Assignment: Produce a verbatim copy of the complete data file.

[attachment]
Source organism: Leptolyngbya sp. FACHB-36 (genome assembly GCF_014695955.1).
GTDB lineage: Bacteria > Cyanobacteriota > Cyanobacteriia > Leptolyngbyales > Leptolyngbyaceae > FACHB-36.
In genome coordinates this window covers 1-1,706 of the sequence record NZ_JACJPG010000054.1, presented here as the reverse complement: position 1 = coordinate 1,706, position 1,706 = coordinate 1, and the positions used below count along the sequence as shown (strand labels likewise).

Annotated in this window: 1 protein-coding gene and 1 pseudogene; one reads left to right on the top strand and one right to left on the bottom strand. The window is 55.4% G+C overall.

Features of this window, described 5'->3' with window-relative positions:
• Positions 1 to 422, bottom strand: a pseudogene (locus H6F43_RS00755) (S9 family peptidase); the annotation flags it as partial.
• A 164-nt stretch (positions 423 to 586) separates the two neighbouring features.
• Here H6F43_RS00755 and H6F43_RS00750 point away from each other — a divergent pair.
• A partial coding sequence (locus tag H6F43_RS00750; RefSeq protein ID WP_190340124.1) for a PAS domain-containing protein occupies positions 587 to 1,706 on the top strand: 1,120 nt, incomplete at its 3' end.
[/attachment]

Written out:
Source organism: Leptolyngbya sp. FACHB-36 (genome assembly GCF_014695955.1).
GTDB lineage: Bacteria > Cyanobacteriota > Cyanobacteriia > Leptolyngbyales > Leptolyngbyaceae > FACHB-36.
In genome coordinates this window covers 1-1,706 of the sequence record NZ_JACJPG010000054.1, presented here as the reverse complement: position 1 = coordinate 1,706, position 1,706 = coordinate 1, and the positions used below count along the sequence as shown (strand labels likewise).

Annotated in this window: 1 protein-coding gene and 1 pseudogene; one reads left to right on the top strand and one right to left on the bottom strand. The window is 55.4% G+C overall.

Features of this window, described 5'->3' with window-relative positions:
• Positions 1 to 422, bottom strand: a pseudogene (locus H6F43_RS00755) (S9 family peptidase); the annotation flags it as partial.
• A 164-nt stretch (positions 423 to 586) separates the two neighbouring features.
• Here H6F43_RS00755 and H6F43_RS00750 point away from each other — a divergent pair.
• A partial coding sequence (locus tag H6F43_RS00750; RefSeq protein ID WP_190340124.1) for a PAS domain-containing protein occupies positions 587 to 1,706 on the top strand: 1,120 nt, incomplete at its 3' end.